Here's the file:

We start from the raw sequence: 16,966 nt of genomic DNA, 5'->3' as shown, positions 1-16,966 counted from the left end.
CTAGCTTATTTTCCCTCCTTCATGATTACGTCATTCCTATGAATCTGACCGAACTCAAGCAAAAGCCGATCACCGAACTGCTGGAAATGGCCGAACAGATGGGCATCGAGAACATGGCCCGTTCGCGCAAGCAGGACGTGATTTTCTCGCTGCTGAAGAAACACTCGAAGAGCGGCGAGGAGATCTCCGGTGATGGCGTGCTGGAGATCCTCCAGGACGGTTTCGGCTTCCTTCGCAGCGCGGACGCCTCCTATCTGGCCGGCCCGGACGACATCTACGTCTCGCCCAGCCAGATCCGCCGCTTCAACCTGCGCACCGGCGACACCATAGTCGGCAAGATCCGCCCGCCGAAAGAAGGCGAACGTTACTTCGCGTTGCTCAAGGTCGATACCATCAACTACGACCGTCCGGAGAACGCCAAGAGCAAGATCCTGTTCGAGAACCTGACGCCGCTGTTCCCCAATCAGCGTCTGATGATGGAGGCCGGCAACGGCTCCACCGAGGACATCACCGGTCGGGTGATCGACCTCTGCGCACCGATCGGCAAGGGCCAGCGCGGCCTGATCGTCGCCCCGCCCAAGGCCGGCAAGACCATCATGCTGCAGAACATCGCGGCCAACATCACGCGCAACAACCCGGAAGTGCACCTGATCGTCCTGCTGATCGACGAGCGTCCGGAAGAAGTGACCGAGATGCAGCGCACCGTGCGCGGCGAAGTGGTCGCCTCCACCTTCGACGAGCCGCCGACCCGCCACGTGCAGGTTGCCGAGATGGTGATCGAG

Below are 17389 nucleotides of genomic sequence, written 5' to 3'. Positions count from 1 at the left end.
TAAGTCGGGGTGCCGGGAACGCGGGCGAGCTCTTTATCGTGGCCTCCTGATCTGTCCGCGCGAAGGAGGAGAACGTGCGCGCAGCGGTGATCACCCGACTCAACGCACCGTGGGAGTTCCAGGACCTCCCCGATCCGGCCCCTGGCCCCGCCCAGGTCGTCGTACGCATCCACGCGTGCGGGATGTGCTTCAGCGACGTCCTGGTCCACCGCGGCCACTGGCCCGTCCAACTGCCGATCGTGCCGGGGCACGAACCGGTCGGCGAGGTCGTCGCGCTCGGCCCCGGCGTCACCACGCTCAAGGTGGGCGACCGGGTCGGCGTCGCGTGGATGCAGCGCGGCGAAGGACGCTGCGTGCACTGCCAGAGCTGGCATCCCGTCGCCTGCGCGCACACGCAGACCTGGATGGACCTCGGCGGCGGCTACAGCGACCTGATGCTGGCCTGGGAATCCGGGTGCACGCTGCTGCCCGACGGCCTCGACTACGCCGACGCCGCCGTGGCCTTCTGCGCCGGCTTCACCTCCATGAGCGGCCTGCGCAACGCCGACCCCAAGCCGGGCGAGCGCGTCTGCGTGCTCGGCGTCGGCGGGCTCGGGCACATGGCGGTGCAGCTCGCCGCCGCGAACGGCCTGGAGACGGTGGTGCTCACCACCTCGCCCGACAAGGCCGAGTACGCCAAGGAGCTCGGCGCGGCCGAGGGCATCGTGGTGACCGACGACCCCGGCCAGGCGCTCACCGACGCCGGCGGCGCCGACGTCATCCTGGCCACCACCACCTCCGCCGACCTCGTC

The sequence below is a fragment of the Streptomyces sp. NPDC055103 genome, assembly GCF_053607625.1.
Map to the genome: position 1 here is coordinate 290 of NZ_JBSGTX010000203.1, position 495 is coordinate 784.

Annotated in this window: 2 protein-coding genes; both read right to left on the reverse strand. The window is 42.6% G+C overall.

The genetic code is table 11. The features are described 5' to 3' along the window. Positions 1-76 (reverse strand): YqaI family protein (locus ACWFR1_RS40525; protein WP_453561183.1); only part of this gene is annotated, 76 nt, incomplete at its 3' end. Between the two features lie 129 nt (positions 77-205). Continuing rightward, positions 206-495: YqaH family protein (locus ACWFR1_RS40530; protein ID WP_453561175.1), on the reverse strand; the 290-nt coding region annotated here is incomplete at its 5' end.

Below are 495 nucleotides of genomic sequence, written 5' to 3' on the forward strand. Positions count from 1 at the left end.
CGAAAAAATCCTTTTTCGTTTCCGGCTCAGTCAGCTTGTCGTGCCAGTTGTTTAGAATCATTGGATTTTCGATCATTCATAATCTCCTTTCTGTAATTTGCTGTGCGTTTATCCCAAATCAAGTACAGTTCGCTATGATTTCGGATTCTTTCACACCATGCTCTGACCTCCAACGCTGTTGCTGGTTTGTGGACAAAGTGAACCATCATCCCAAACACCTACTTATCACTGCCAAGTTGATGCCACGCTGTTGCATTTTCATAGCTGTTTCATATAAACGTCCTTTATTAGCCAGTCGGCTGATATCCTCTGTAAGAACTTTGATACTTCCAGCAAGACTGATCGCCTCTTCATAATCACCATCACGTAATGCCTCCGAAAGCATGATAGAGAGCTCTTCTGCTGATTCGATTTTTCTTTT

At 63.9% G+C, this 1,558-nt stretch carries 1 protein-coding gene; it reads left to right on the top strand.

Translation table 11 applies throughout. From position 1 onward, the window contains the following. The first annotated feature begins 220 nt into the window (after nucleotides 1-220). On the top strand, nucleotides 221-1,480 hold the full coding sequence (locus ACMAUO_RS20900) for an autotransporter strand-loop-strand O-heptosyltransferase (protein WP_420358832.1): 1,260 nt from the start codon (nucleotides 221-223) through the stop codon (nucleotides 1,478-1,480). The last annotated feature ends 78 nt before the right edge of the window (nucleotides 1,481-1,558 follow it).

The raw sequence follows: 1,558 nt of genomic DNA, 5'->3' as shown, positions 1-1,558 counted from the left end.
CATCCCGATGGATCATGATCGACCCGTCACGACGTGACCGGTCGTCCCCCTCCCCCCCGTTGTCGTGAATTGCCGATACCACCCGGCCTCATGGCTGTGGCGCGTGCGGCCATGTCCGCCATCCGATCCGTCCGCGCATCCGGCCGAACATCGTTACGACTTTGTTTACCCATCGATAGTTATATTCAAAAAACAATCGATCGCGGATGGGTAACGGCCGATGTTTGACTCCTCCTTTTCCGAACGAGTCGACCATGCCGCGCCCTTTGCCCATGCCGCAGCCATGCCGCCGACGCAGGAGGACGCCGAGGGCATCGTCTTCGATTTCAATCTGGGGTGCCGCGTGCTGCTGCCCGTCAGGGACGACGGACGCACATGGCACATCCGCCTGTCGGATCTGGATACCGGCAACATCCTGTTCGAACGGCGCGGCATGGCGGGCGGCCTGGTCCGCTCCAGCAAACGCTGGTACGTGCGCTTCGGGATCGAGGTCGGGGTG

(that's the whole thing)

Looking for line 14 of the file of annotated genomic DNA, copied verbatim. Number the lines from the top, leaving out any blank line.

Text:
CATCCCGATGGATCATGATCGACCCGTCACGACGTGACCGGTCGTCCCCCTCCCCCCCGTTGTCGTGAATTGCCGATACCACCCGGCCTCATGGCTGTGGCGCGTGCGGCCATGTCCGCCATCCGATCCGTCCGCGCATCCGGCCGAACATCGTTACGACTTTGTTTACCCATCGATAGTTATATTCAAAAAACAATCGATCGCGGATGGGTAACGGCCGATGTTTGACTCCTCCTTTTCCGAACGAGTCGACCATGCCGCGCCCTTTGCCCATGCCGCAGCCATGCCGCCGACGCAGGAGGACGCCGAGGGCATCGTCTTCGATTTCAATCTGGGGTGCCGCGTGCTGCTGCCCGTCAGGGACGACGGACGCACATGGCACATCCGCCTGTCGGATCTGGATACCGGCAACATCCTGTTCGAACGGCGCGGCATGGCGGGCGGCCTGGTCCGCTCCAGCAAACGCTGGTACGTGCGCTTCGGGATCGAGGTCGGGGTG